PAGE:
Thursday, October 21, 2004

Selling your home in a slow market

Selling your home in a slow market
Bubble or not, demand is softening. That means you'll have to work extra smart to get a good price.
October 20, 2004: 3:41 PM EDT
By Adrienne Carter, MONEY Magazine

NEW YORK (MONEY Magazine) - The halcyon days of home selling are over. No longer can you simply stick a FOR SALE sign on your front lawn and wait to collect your check.

Signs of a softening market began to appear in July, when existing-home sales fell 2.9 percent, followed by a 2.7 percent drop in August.

Says Barbara Kohut, a realtor in the Chicago suburbs, "Houses that would have sold in less than two days last year now stay on the market for 60 days."

With demand dropping, forecasters predict that home prices should grow just 3 percent over the next 12 months -- a far cry from the 9.4 percent average gain of the past year.

To get top dollar in this market, you need to make your house stand out in the crowd. So stop thinking like a proud homeowner and start acting like a marketing manager trying to move the merchandise off a crowded supermarket shelf. The steps you have to take, after all, aren't that much different.

Price it right

The single biggest mistake sellers make in a sluggish market is to overprice their home, says Cleveland agent Tim Prida.

Asking for the moon may work in a period where bidding wars and multiple offers are the norm, but good values are what nab deals when demand slows.

To get a realistic sense of what your home is worth now, check out sales in your neighborhood over the past six months. You can typically find this information online at your local county assessor's site, but you'll need a good real estate agent to put the numbers in context.

Your broker should not only be familiar with conditions in your neighborhood but also with prices for properties that are most comparable to yours. What matters here is the number of bedrooms, bathrooms, and the square footage, as well as other features that may be in particular demand in your area, such as great views or proximity to transportation.

You might even consider underpricing your home by 5 to 10 percent to create buzz, suggests New York realtor Barbara Corcoran.

Often this strategy can lead to multiple bids. And once buyers start competing, their emotions can push the sale price higher than the home's fair value.

She notes, "Nothing turns a buyer on like the idea of a bargain."

Once you've set an irresistible price, make sure the word gets out. At a minimum, your broker should place your home on the local Multiple Listing Service, a database of properties for sale, and advertise in the local newspaper or via direct mail.

Since not all properties on the MLS show up online, it's also imperative to list your home on the realtor's Web site -- some 70 percent of home buyers now search the Net for prospects. You'll get the most traffic if your broker's site is easy to navigate (just one or two clicks to get to your listing) and has multiple still shots of the interior and exterior of the house.

Give your house a makeover

"Preparing your house for sale is like preparing for a blind date," says Linda Mighdoll, author of "Get Ready, Get Set, Sell!" "You have to make a good first impression."

To show your home to its best advantage, concentrate on sprucing up the rooms that buyers care about most: the kitchen and bathrooms.

This is a cost of selling, not an investment, so limit yourself to relatively inexpensive cosmetic jobs like slapping on a fresh coat of paint, replacing broken tiles and updating appliances. A modernized kitchen, realtors note, can sell a whole house.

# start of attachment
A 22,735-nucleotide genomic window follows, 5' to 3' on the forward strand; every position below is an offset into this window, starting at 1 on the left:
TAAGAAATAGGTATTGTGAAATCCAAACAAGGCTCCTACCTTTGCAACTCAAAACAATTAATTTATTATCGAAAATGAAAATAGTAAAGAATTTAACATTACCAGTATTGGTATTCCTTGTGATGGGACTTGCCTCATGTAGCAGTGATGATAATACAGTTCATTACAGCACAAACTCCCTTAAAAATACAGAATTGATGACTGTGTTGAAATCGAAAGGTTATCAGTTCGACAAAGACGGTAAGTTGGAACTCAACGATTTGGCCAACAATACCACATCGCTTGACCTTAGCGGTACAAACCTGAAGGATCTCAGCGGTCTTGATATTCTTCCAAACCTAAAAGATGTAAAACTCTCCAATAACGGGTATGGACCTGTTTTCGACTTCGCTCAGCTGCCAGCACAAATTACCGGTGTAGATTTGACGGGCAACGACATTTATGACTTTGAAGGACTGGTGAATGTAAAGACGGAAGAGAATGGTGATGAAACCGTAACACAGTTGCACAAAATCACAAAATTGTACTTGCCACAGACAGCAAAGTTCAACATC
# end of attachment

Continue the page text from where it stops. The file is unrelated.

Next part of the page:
Neutral, light colors sell too. So paint that purple bedroom a warm ivory, and get rid of the gold shag carpeting from the 1970s. Up the wattage on your lightbulbs to brighten rooms.

Boost your curb appeal by trimming overgrown shrubs. To make the best impression without spending a lot of money or time, paint the front door.

Before your first showing, clean the house like you've never cleaned before. Organize your furniture to draw attention to the nicest features of your home, such as hardwood floors or a fireplace, and pull back the curtains if you have a great view.

You might even seek a professional stager's help in showing off your abode. While these steps help sell homes in any market, they move from optional to essential when prices soften.

Offer incentives

To make a sale in a slow market, you may also have to sweeten the deal. Small gestures can often tip the scales. If you're planning on redecorating when you move into your next digs, for example, consider throwing in your curtains or dining room set.

More sellers are also offering a home warranty. Sold through agents or directly through providers like American Home Shield for $400 or so, these contracts cover the cost to replace or repair major appliances that break within a year of a sale.

If you need to move quickly, up the ante. One increasingly common strategy is for sellers to cover their buyers' closing costs, typically 3 to 6 percent of the sale price.

Seller financing is also gaining popularity. In a typical arrangement, the buyer makes a big down payment, generally 20 percent. But instead of taking out a bank mortgage, the purchaser borrows the remainder directly from the seller, who gets paid monthly, at a rate around 1 percent higher than banks charge on 30-year fixed mortgages.

Of course, you should consider this option only if you don't need a big lump sum from the sale, might benefit from a monthly payment and have thoroughly checked out the buyer's credit history, so you're confident that he or she can make good on the deal. If so, seller financing may not only get you out of your current home but also provide an income for you in your next one.